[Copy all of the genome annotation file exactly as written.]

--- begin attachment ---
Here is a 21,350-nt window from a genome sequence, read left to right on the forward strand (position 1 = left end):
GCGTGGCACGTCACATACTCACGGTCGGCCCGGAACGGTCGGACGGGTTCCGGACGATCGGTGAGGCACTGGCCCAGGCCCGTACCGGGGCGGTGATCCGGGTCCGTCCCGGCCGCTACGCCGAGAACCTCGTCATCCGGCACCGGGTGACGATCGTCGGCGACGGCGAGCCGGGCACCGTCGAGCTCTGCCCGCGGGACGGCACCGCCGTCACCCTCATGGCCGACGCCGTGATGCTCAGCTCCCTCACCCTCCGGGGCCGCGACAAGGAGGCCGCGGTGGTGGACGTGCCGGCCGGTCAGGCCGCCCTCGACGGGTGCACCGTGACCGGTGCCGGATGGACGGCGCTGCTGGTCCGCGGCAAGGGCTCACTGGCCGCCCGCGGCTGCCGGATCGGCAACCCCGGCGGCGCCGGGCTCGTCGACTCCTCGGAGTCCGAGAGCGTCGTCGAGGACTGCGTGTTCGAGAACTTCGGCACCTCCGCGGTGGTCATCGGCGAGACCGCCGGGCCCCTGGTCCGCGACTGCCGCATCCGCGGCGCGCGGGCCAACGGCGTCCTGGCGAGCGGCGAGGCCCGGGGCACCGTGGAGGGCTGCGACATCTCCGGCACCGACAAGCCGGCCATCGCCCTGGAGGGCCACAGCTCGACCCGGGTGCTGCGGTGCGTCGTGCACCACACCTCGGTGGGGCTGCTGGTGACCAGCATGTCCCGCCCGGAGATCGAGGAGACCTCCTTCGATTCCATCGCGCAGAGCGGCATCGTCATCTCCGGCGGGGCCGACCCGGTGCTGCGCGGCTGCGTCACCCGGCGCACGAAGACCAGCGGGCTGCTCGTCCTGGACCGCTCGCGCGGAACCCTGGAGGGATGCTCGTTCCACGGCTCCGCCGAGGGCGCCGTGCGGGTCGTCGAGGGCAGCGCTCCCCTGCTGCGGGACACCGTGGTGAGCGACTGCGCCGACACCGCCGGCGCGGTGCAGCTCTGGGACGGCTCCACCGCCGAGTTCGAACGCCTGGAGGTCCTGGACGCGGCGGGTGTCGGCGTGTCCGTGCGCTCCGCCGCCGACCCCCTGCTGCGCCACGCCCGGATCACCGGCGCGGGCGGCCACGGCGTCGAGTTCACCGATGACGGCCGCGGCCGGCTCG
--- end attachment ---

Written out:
Here is a 21,350-nt window from a genome sequence, read left to right on the forward strand (position 1 = left end):
GCGTGGCACGTCACATACTCACGGTCGGCCCGGAACGGTCGGACGGGTTCCGGACGATCGGTGAGGCACTGGCCCAGGCCCGTACCGGGGCGGTGATCCGGGTCCGTCCCGGCCGCTACGCCGAGAACCTCGTCATCCGGCACCGGGTGACGATCGTCGGCGACGGCGAGCCGGGCACCGTCGAGCTCTGCCCGCGGGACGGCACCGCCGTCACCCTCATGGCCGACGCCGTGATGCTCAGCTCCCTCACCCTCCGGGGCCGCGACAAGGAGGCCGCGGTGGTGGACGTGCCGGCCGGTCAGGCCGCCCTCGACGGGTGCACCGTGACCGGTGCCGGATGGACGGCGCTGCTGGTCCGCGGCAAGGGCTCACTGGCCGCCCGCGGCTGCCGGATCGGCAACCCCGGCGGCGCCGGGCTCGTCGACTCCTCGGAGTCCGAGAGCGTCGTCGAGGACTGCGTGTTCGAGAACTTCGGCACCTCCGCGGTGGTCATCGGCGAGACCGCCGGGCCCCTGGTCCGCGACTGCCGCATCCGCGGCGCGCGGGCCAACGGCGTCCTGGCGAGCGGCGAGGCCCGGGGCACCGTGGAGGGCTGCGACATCTCCGGCACCGACAAGCCGGCCATCGCCCTGGAGGGCCACAGCTCGACCCGGGTGCTGCGGTGCGTCGTGCACCACACCTCGGTGGGGCTGCTGGTGACCAGCATGTCCCGCCCGGAGATCGAGGAGACCTCCTTCGATTCCATCGCGCAGAGCGGCATCGTCATCTCCGGCGGGGCCGACCCGGTGCTGCGCGGCTGCGTCACCCGGCGCACGAAGACCAGCGGGCTGCTCGTCCTGGACCGCTCGCGCGGAACCCTGGAGGGATGCTCGTTCCACGGCTCCGCCGAGGGCGCCGTGCGGGTCGTCGAGGGCAGCGCTCCCCTGCTGCGGGACACCGTGGTGAGCGACTGCGCCGACACCGCCGGCGCGGTGCAGCTCTGGGACGGCTCCACCGCCGAGTTCGAACGCCTGGAGGTCCTGGACGCGGCGGGTGTCGGCGTGTCCGTGCGCTCCGCCGCCGACCCCCTGCTGCGCCACGCCCGGATCACCGGCGCGGGCGGCCACGGCGTCGAGTTCACCGATGACGGCCGCGGCCGGCTCG